(b. 1395, Pisa, d. 1455, Roma)

Vittorino da Feltre

c. 1446
Cast copper alloy, diameter 7 cm
Private collection

Vittorino da Feltre (1378-1446), was an Italian humanist and teacher, born Feltre, north of Venice. He studied at Padua and later taught there, but after a few years he was invited by the marquess of Mantua to educate his children. At Mantua, Vittorino set up a school at which he taught the marquess's children and the children of other prominent families, together with many poor children, treating them all on an equal footing. He not only taught the humanistic subjects, but placed special emphasis on religious and physical education. Many of his methods were novel, particularly in the close contacts between teacher and pupil and in the adaptation of the teaching to the ability and needs of the child. He was one of the first modern educators to develop during the Renaissance. Many of 15th-century Italy's greatest scholars, including Guarino da Verona, Bracciolini Poggio, and Francesco Filelfo sent their sons to study under Vittorino da Feltre.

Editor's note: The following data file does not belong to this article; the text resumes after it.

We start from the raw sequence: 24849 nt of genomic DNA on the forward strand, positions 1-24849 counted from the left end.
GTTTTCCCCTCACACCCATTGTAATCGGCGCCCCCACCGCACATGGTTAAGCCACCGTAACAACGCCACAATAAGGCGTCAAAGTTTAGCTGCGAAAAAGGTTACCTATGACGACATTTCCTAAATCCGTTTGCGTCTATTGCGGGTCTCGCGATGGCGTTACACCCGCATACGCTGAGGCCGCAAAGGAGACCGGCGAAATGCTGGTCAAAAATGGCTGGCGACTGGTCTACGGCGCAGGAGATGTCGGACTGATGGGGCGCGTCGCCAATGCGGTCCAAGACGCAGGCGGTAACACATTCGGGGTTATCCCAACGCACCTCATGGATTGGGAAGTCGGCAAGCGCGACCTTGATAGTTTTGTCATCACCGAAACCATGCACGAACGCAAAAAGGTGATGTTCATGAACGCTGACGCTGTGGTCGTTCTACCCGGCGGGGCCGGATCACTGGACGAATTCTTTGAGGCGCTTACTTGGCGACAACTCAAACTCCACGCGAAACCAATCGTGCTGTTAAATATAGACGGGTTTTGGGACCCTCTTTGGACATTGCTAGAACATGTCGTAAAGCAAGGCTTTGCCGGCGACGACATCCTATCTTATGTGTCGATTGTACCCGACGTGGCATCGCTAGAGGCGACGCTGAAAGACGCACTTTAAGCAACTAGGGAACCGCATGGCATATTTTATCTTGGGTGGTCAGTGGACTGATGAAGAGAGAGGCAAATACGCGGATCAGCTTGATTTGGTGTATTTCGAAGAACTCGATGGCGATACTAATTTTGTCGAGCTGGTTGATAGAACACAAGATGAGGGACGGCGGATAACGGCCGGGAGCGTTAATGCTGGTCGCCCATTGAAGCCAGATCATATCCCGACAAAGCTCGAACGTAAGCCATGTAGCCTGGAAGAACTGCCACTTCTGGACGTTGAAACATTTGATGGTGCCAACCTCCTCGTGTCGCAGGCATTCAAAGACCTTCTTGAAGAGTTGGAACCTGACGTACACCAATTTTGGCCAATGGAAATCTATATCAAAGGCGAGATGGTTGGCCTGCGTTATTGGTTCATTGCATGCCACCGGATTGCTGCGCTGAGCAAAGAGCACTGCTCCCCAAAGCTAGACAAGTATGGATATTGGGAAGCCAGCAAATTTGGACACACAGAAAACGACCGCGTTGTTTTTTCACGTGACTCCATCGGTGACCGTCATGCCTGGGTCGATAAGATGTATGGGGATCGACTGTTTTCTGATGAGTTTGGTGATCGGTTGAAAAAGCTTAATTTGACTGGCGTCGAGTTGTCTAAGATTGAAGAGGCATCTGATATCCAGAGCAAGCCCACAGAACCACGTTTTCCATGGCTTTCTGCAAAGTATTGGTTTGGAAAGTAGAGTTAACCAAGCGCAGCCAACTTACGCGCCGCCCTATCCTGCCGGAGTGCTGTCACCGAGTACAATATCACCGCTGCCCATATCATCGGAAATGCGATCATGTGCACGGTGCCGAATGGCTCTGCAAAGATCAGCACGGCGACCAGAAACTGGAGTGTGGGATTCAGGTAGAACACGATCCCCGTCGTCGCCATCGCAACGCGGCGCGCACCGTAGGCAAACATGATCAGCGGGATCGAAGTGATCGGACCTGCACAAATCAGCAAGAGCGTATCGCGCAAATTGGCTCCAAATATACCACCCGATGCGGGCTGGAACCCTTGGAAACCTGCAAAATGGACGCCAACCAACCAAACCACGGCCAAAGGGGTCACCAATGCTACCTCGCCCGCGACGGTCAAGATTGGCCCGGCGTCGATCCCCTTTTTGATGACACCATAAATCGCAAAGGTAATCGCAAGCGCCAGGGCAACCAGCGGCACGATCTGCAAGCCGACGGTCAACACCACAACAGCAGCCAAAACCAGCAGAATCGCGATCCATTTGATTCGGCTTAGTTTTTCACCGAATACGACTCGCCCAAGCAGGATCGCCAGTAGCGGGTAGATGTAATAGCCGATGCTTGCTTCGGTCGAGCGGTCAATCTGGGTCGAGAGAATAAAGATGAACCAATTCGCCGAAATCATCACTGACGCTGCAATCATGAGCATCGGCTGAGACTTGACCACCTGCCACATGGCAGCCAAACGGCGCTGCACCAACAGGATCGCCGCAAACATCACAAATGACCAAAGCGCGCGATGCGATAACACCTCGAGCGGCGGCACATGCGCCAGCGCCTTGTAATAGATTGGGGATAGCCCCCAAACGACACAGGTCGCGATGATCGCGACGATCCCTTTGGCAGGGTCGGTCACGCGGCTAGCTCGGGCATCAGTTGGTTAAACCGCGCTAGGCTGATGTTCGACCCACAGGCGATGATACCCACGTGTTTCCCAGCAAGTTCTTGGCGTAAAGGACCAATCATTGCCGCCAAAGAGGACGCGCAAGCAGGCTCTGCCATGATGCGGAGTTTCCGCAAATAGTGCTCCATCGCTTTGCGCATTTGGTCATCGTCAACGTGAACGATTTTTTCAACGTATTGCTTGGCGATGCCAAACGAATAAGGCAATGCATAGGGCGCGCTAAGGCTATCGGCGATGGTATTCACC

Pisanello depicted Vittorino with the gentle affection his subject inspired: the famous teacher is shown with a lean, grizzled face, an intense gaze, a faintly bemused smile, an undecorated robe, and a plain hat. On the reverse, the artist characterised his subject with an image rich in implications: a representation in the tradition of medieval Christian symbolism of the Pelican in Her Piety. According to legend, the bird feeds its young by opening its breast and allowing the chicks to drink its blood. The pelican is a symbol of the Passion of Christ.

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